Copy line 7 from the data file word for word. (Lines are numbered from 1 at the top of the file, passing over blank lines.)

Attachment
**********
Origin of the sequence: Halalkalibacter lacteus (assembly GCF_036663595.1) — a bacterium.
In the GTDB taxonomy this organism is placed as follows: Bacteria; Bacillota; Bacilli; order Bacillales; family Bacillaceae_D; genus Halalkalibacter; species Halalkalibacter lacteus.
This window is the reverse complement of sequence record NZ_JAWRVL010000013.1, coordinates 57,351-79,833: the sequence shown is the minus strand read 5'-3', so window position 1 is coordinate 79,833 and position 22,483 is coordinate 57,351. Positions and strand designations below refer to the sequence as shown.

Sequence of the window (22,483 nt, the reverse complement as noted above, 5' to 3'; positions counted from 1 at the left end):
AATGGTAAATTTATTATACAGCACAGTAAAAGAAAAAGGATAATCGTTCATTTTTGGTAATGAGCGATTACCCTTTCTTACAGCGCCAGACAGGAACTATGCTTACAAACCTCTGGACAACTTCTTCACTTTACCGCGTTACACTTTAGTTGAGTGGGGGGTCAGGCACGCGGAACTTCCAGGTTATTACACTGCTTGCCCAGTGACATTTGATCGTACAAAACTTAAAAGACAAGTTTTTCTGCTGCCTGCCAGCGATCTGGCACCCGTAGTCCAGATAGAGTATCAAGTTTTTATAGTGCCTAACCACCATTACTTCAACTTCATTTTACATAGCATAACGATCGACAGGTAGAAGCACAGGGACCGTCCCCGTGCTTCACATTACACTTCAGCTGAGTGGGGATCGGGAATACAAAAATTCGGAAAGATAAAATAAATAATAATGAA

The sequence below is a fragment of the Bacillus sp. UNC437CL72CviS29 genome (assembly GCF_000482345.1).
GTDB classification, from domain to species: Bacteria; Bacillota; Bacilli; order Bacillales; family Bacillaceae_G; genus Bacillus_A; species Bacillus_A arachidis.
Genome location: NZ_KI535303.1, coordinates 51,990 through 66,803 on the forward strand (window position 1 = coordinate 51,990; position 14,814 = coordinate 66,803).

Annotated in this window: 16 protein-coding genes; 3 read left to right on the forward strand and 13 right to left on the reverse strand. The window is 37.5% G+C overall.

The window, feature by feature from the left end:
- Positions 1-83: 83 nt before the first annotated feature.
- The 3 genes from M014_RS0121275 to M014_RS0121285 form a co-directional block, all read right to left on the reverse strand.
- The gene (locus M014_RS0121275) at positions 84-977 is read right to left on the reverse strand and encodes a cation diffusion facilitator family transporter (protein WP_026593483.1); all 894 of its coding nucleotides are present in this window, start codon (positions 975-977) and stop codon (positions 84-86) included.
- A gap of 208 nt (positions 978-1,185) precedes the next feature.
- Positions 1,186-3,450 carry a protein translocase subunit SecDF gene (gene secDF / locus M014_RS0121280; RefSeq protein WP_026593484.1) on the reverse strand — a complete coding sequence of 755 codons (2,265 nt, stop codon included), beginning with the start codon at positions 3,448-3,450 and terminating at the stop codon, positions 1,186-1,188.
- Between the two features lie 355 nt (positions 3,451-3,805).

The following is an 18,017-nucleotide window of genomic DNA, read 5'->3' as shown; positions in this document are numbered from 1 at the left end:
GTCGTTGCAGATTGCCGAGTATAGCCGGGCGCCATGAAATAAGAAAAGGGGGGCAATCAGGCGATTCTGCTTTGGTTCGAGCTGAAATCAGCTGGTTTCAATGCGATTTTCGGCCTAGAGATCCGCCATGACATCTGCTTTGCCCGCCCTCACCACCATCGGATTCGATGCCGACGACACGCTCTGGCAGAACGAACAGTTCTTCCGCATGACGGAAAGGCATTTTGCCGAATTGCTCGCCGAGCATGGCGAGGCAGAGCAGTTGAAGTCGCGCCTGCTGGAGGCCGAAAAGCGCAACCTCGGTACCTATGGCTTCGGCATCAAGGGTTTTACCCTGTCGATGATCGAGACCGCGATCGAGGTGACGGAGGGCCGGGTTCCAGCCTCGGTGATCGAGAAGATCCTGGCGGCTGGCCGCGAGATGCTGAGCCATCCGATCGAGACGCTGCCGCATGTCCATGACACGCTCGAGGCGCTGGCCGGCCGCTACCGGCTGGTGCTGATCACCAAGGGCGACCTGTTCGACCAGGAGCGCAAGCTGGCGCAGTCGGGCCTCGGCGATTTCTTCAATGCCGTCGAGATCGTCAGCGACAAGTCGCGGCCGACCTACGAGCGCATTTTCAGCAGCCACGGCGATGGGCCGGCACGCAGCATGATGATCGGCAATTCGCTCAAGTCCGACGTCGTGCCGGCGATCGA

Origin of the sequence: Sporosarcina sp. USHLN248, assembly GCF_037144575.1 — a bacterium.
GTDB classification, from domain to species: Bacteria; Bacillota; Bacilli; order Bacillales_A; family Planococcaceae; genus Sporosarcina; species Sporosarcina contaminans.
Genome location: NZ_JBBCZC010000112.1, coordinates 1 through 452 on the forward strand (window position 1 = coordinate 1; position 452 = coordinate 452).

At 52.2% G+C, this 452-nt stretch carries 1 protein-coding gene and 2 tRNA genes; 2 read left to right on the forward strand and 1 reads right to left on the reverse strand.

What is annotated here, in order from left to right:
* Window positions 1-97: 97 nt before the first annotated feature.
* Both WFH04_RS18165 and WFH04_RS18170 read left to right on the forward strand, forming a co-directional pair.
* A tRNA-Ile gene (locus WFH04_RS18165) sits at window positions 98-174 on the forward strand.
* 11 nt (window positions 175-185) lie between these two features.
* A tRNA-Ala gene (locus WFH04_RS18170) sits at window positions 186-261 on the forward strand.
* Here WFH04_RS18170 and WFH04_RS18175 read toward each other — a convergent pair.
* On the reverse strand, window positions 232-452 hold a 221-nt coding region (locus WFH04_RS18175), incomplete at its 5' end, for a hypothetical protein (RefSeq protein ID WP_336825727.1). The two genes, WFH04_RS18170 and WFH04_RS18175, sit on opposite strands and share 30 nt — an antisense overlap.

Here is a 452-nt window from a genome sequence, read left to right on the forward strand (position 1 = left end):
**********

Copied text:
GTDB classification, from domain to species: Bacteria; Bacillota; Bacilli; order Bacillales; family Bacillaceae_G; genus Bacillus_A; species Bacillus_A arachidis.